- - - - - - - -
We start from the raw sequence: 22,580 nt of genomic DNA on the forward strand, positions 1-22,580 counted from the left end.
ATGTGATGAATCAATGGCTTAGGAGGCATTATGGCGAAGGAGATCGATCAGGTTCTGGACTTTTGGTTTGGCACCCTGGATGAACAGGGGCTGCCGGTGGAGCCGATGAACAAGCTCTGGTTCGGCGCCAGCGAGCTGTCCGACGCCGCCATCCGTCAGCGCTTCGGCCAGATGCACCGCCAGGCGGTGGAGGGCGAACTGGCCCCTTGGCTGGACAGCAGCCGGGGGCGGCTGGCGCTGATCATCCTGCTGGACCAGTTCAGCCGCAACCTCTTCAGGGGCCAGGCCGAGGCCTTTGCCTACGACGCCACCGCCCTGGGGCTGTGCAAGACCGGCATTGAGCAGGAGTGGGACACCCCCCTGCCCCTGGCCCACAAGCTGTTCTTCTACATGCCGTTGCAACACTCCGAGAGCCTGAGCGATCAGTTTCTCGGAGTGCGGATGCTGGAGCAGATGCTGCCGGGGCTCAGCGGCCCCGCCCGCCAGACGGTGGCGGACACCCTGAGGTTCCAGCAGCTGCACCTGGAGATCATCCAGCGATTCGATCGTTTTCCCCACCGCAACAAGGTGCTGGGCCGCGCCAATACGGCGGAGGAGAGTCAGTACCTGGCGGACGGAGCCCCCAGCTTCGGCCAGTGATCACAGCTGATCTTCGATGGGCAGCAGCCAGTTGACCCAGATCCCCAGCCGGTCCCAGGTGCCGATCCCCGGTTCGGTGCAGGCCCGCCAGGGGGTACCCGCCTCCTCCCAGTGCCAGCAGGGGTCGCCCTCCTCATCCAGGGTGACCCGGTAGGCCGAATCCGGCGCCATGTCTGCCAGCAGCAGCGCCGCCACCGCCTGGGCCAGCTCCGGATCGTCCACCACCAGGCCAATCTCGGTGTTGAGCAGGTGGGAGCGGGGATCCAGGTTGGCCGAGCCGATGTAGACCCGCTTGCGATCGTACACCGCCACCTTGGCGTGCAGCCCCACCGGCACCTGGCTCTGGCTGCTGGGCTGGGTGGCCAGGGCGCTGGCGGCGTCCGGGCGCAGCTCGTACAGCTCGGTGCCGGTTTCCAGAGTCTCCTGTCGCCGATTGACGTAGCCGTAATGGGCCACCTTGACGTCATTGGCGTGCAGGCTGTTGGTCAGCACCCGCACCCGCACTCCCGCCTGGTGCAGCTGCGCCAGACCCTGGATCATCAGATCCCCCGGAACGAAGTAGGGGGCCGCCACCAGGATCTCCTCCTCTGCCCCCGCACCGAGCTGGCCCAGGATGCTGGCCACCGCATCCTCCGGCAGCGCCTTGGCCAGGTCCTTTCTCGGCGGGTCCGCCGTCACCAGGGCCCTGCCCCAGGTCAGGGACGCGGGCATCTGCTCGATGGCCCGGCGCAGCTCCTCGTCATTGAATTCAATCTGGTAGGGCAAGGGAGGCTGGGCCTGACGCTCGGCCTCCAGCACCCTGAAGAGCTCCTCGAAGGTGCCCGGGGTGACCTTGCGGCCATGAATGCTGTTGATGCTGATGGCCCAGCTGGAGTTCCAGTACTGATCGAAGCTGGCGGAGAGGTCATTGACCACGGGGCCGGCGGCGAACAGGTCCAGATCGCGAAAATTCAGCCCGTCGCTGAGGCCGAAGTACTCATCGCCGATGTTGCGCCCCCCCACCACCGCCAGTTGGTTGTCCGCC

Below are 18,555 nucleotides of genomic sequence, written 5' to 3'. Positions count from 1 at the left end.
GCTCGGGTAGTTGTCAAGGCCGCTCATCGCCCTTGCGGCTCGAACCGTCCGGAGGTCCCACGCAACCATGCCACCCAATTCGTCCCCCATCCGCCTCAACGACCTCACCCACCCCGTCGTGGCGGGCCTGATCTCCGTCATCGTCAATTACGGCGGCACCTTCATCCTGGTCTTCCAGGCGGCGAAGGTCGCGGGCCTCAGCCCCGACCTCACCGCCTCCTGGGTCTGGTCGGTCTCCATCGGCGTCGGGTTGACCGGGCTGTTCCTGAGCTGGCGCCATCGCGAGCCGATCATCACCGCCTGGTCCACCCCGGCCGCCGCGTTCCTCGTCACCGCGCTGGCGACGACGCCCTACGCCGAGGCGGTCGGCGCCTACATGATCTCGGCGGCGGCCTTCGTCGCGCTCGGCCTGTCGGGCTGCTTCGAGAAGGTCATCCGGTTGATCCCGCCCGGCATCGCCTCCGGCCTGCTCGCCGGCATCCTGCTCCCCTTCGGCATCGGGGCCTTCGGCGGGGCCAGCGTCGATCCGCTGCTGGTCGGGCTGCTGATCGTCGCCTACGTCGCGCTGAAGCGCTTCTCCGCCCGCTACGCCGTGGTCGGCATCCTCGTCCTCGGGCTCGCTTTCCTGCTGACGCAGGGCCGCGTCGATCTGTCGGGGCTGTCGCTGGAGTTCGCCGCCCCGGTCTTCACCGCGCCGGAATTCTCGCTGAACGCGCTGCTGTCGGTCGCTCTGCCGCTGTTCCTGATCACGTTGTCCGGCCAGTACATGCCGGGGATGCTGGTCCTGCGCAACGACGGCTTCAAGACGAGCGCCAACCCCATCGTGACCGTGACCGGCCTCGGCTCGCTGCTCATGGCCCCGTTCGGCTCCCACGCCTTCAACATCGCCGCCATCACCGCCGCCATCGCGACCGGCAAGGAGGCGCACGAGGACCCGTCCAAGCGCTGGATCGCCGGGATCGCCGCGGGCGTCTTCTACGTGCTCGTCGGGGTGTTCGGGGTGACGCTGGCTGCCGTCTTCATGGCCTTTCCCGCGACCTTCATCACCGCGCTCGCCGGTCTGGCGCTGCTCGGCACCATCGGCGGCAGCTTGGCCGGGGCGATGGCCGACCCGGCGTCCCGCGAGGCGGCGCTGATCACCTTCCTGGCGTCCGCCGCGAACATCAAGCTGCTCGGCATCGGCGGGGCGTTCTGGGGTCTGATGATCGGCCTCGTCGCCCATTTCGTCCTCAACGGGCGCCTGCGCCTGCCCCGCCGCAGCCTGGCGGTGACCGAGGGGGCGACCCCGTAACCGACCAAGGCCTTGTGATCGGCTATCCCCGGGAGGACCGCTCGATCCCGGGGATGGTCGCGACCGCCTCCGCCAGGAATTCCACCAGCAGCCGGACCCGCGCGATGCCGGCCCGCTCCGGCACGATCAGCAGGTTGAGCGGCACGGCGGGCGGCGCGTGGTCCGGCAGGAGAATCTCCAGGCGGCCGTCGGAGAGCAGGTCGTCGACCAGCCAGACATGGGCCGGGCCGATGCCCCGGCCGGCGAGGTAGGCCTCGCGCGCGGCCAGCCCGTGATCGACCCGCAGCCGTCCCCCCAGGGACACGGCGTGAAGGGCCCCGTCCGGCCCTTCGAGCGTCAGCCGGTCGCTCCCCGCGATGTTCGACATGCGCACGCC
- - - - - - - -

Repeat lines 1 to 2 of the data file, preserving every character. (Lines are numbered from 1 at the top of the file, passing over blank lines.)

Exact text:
We start from the raw sequence: 22,580 nt of genomic DNA on the forward strand, positions 1-22,580 counted from the left end.
ATGTGATGAATCAATGGCTTAGGAGGCATTATGGCGAAGGAGATCGATCAGGTTCTGGACTTTTGGTTTGGCACCCTGGATGAACAGGGGCTGCCGGTGGAGCCGATGAACAAGCTCTGGTTCGGCGCCAGCGAGCTGTCCGACGCCGCCATCCGTCAGCGCTTCGGCCAGATGCACCGCCAGGCGGTGGAGGGCGAACTGGCCCCTTGGCTGGACAGCAGCCGGGGGCGGCTGGCGCTGATCATCCTGCTGGACCAGTTCAGCCGCAACCTCTTCAGGGGCCAGGCCGAGGCCTTTGCCTACGACGCCACCGCCCTGGGGCTGTGCAAGACCGGCATTGAGCAGGAGTGGGACACCCCCCTGCCCCTGGCCCACAAGCTGTTCTTCTACATGCCGTTGCAACACTCCGAGAGCCTGAGCGATCAGTTTCTCGGAGTGCGGATGCTGGAGCAGATGCTGCCGGGGCTCAGCGGCCCCGCCCGCCAGACGGTGGCGGACACCCTGAGGTTCCAGCAGCTGCACCTGGAGATCATCCAGCGATTCGATCGTTTTCCCCACCGCAACAAGGTGCTGGGCCGCGCCAATACGGCGGAGGAGAGTCAGTACCTGGCGGACGGAGCCCCCAGCTTCGGCCAGTGATCACAGCTGATCTTCGATGGGCAGCAGCCAGTTGACCCAGATCCCCAGCCGGTCCCAGGTGCCGATCCCCGGTTCGGTGCAGGCCCGCCAGGGGGTACCCGCCTCCTCCCAGTGCCAGCAGGGGTCGCCCTCCTCATCCAGGGTGACCCGGTAGGCCGAATCCGGCGCCATGTCTGCCAGCAGCAGCGCCGCCACCGCCTGGGCCAGCTCCGGATCGTCCACCACCAGGCCAATCTCGGTGTTGAGCAGGTGGGAGCGGGGATCCAGGTTGGCCGAGCCGATGTAGACCCGCTTGCGATCGTACACCGCCACCTTGGCGTGCAGCCCCACCGGCACCTGGCTCTGGCTGCTGGGCTGGGTGGCCAGGGCGCTGGCGGCGTCCGGGCGCAGCTCGTACAGCTCGGTGCCGGTTTCCAGAGTCTCCTGTCGCCGATTGACGTAGCCGTAATGGGCCACCTTGACGTCATTGGCGTGCAGGCTGTTGGTCAGCACCCGCACCCGCACTCCCGCCTGGTGCAGCTGCGCCAGACCCTGGATCATCAGATCCCCCGGAACGAAGTAGGGGGCCGCCACCAGGATCTCCTCCTCTGCCCCCGCACCGAGCTGGCCCAGGATGCTGGCCACCGCATCCTCCGGCAGCGCCTTGGCCAGGTCCTTTCTCGGCGGGTCCGCCGTCACCAGGGCCCTGCCCCAGGTCAGGGACGCGGGCATCTGCTCGATGGCCCGGCGCAGCTCCTCGTCATTGAATTCAATCTGGTAGGGCAAGGGAGGCTGGGCCTGACGCTCGGCCTCCAGCACCCTGAAGAGCTCCTCGAAGGTGCCCGGGGTGACCTTGCGGCCATGAATGCTGTTGATGCTGATGGCCCAGCTGGAGTTCCAGTACTGATCGAAGCTGGCGGAGAGGTCATTGACCACGGGGCCGGCGGCGAACAGGTCCAGATCGCGAAAATTCAGCCCGTCGCTGAGGCCGAAGTACTCATCGCCGATGTTGCGCCCCCCCACCACCGCCAGTTGGTTGTCCGCC